"I'm awful sorry, cowboy. I came back ta the hotel and was gonna call, but I jus fell right ta sleep. I ain't been sleepin so good, I was plumb tuckered out."

"I figured that was it. Missed talkin to ya, though."

"Me too. Least I got a decent night's sleep out of it."

"How you doin today?"

"Pretty darned good. Ma's feelin a whole lot better; they're gonna start her on them Parkinson's pills tomorrow morning. Found a place for her, too. Real nice place, like a little apartment with lots of other older folks around, and help if she needs it."

"Good. That was fast."

"Well…had a little help. From Alma."

Ennis blinked. "Alma?"

"Yep. I'd made a list a places, I called her just hopin she could tell me which ones was nice, y'know? But she had a friend worked at this place, and she came and picked me up ta take me there and everythin."

"Huh," Ennis said, completely poleaxed by the thought of his embittered ex-wife voluntarily helping Jack with anything. "Ain't that somethin."

"She said she'd feel bad not ta help my ma, and that Junior wanted her ta be nice ta me."

Ennis chuckled. "I didn't guess that havin Junior move out here would mean that Alma'd start suckin up ta her."

"Well, you sure used ta suck up ta her when she lived in Wyoming, or did you forget?"

Ennis considered this. "Ya got a point. It's hard being thousands a miles away from yer kid n feelin guilty about it day in n day out." He felt a stab of guilt that he was explaining this to Jack, who surely did not need it explained. "As you know, a course," he added.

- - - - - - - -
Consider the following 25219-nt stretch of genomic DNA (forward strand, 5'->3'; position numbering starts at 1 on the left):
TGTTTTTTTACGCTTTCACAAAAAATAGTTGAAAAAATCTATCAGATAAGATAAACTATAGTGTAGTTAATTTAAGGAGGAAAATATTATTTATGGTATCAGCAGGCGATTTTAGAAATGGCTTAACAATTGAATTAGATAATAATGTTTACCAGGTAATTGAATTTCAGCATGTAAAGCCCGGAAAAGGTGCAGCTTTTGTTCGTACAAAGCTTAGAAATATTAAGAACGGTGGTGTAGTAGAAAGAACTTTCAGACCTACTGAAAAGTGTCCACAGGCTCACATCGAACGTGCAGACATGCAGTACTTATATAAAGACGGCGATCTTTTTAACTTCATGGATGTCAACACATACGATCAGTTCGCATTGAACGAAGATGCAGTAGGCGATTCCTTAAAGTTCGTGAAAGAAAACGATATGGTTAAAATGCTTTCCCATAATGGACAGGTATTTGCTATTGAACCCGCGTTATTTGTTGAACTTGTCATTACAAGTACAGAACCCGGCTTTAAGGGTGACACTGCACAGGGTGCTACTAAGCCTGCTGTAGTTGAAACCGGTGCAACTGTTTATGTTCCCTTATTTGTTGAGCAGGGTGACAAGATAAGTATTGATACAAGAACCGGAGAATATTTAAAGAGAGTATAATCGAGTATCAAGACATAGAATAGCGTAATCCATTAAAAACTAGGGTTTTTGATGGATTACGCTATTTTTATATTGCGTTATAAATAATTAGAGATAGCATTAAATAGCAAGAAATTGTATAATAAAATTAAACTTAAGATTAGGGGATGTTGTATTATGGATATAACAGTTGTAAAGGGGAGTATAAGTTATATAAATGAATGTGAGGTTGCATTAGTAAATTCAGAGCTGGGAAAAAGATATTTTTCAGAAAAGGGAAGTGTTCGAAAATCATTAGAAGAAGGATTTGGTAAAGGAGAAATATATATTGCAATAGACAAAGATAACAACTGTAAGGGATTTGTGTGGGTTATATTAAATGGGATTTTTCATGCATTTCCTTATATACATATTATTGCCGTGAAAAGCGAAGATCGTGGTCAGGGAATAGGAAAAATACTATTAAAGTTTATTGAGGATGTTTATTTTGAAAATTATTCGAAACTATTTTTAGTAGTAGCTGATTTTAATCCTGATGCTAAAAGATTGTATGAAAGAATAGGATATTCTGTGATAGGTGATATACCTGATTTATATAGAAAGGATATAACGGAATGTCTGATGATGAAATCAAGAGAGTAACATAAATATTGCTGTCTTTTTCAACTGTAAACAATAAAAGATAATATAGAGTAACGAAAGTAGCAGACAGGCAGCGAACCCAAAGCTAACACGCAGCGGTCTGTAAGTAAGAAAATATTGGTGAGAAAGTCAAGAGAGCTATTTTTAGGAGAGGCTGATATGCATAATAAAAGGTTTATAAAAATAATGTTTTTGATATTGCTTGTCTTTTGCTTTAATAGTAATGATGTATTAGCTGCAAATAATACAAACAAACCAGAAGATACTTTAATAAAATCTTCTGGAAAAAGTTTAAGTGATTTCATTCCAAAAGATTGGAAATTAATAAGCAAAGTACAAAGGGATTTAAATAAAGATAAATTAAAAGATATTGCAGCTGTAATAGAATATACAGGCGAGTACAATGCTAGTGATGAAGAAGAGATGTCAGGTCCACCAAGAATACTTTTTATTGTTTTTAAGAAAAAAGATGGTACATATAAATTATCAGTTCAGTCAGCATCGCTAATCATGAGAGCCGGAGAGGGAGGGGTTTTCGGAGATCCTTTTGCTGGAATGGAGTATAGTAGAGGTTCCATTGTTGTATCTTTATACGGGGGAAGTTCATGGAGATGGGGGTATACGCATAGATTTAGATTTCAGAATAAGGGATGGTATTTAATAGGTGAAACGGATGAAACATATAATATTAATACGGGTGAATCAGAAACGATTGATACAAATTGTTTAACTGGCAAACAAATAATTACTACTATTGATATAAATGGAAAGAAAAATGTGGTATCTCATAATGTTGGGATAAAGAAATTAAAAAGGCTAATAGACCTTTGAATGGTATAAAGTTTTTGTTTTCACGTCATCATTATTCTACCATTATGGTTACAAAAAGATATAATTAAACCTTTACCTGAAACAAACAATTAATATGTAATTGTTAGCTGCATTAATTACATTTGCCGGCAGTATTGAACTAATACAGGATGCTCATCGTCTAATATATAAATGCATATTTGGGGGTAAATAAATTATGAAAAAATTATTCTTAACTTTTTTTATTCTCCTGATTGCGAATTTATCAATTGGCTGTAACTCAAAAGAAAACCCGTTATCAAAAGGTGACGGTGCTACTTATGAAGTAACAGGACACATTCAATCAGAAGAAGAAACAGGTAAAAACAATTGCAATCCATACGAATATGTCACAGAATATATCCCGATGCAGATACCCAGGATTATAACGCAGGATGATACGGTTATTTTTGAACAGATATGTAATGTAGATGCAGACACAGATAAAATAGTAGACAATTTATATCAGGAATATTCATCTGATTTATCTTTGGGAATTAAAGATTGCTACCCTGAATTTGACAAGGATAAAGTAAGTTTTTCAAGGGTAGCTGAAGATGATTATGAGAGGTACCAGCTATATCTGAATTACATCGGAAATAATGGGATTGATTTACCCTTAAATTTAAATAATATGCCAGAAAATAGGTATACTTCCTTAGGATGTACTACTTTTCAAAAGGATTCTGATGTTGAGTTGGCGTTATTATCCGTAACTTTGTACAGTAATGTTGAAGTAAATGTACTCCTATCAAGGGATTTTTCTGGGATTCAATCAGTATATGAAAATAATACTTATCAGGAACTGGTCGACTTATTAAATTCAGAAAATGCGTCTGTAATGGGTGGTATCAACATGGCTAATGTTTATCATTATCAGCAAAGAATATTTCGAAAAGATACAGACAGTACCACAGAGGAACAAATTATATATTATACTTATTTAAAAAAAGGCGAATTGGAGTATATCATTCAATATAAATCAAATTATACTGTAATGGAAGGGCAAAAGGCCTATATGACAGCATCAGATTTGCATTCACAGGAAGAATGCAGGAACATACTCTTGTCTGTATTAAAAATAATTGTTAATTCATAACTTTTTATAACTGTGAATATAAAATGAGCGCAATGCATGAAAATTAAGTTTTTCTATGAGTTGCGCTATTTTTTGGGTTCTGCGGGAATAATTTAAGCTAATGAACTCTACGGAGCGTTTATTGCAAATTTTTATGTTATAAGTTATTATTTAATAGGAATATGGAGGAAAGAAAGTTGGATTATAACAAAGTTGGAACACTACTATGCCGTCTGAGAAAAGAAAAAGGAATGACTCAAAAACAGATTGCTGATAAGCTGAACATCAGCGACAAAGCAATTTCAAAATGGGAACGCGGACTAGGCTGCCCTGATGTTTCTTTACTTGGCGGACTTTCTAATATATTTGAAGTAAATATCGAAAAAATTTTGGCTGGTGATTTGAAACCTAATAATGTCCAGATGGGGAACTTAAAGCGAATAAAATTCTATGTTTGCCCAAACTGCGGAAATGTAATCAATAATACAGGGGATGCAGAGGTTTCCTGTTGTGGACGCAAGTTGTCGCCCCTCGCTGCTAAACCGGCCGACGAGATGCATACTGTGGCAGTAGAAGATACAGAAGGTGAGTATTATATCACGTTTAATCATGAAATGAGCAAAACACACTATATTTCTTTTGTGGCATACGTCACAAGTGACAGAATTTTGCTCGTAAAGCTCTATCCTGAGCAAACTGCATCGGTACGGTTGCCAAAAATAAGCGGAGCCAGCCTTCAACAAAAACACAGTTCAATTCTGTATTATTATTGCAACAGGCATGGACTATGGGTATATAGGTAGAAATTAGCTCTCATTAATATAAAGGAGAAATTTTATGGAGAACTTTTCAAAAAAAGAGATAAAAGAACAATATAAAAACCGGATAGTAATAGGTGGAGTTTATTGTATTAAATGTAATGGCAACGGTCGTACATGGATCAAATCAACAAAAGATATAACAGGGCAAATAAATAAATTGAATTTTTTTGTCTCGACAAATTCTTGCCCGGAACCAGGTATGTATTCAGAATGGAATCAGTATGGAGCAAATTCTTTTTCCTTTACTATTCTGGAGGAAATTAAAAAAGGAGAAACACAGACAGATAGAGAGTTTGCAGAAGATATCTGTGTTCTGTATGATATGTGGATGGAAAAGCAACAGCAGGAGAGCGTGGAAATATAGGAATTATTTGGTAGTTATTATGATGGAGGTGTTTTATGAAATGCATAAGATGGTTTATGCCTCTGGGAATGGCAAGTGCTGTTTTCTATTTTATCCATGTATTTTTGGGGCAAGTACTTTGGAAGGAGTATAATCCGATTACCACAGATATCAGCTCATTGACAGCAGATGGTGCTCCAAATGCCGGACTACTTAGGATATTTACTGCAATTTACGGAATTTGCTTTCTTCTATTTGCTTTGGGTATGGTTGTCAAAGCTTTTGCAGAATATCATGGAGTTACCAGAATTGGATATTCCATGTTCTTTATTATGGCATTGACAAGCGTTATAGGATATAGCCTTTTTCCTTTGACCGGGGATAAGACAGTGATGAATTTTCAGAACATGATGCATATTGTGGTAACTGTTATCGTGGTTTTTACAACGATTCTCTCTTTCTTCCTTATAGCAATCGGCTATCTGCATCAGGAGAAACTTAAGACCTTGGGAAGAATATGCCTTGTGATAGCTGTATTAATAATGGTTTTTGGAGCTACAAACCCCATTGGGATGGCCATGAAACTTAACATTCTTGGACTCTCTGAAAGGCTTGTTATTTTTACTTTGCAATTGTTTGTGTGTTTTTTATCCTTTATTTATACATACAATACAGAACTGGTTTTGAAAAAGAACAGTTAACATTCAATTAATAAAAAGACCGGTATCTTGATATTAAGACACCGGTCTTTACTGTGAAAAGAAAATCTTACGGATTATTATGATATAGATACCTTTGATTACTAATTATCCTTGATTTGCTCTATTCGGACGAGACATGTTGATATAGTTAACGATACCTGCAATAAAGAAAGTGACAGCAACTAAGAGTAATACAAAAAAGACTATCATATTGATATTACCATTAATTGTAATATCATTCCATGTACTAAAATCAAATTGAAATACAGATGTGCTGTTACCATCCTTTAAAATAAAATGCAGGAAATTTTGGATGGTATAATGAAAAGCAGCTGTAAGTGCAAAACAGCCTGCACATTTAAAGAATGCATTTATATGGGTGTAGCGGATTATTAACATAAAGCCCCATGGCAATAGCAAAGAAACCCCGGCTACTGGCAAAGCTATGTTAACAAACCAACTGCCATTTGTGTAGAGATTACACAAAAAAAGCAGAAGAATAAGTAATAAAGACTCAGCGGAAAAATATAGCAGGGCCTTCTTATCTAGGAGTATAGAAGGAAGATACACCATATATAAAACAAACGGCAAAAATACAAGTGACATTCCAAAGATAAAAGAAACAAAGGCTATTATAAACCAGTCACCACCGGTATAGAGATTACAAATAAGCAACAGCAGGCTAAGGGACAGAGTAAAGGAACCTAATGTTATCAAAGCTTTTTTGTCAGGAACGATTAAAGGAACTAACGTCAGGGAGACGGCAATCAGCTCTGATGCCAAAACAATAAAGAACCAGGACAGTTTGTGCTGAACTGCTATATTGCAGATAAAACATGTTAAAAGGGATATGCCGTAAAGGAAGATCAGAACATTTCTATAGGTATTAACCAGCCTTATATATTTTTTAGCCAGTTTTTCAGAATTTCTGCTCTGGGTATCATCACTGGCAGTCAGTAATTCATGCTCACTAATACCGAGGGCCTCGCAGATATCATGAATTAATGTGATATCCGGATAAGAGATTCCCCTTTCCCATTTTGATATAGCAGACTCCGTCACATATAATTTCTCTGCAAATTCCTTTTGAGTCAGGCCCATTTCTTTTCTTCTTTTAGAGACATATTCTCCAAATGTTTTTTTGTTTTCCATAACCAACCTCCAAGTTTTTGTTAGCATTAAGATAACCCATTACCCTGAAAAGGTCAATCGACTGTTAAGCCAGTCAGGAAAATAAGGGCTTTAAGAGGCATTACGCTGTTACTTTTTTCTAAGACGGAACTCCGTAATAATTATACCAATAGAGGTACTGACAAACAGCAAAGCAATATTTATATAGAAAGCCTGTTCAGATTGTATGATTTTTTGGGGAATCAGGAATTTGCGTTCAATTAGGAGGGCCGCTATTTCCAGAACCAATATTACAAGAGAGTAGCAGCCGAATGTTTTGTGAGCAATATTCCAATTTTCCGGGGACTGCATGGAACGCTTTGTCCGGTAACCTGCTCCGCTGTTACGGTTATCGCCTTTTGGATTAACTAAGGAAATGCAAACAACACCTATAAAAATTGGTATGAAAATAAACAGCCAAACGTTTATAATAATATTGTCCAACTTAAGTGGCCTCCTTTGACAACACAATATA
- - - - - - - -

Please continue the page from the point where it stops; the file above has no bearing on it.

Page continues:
"Yeah, you better say that." Jack groaned a bit, the way he did when he was stretching something. "Any more bad luck stick ta you since we spoke?"

"Fraid so."

"How bad this time?"

"Not so bad. Kinda stupid. Lizzie n me went ta the office supply store yesterday, and while we were in there some asshole slashed all the tires. Middle a the day."

"Shit. That's fuckin…yeah, stupid. Didn't nobody see em?"

"Sheriff's askin around. Walter thinks they're pissed that they cain't get ta the ranch with all the patrols, so they just actin like dumbass teenagers now."

"That's it?"

"Yeah. Nothin last night, nothin so far today."

"Walter ain't got nothin?"

"He's workin on it." Ennis stretched his legs out and crossed them at the ankle, sighing. "I sent them photo albums this mornin. Overnight. You might get em tomorrow even."

"I'm gonna hafta go up ta Lightning Flat and get more stuff fer Ma before I move her ta this place. Probably leave tomorrow mornin."

"How long'll you stay there?"

"I'll jus get her stuff and come right back. Once she's moved, and with folks around her, I'll be able ta go up there and stay longer ta work on the old man. Don't wanna leave her for too long in the hospital."

"Jack, I gotta say, I'm worryin on ya."

"Yer the one with all the troubles."

"You got troubles too. Plus I got all kinds a folks here ta help me. Liz n Marianne, n all the guys…yer all alone. You ain't sleepin good…"

"I don't never sleep good when you ain't next ta me, darlin."

"I am feelin awful bad I'm stuck out here…"

"Oh, no, Del Mar. Don't you even think about leavin our ranch with all the trouble goin on. I can take care a things here, you don't gotta worry on me none."

"Yer gonna get an ulcer or somethin…"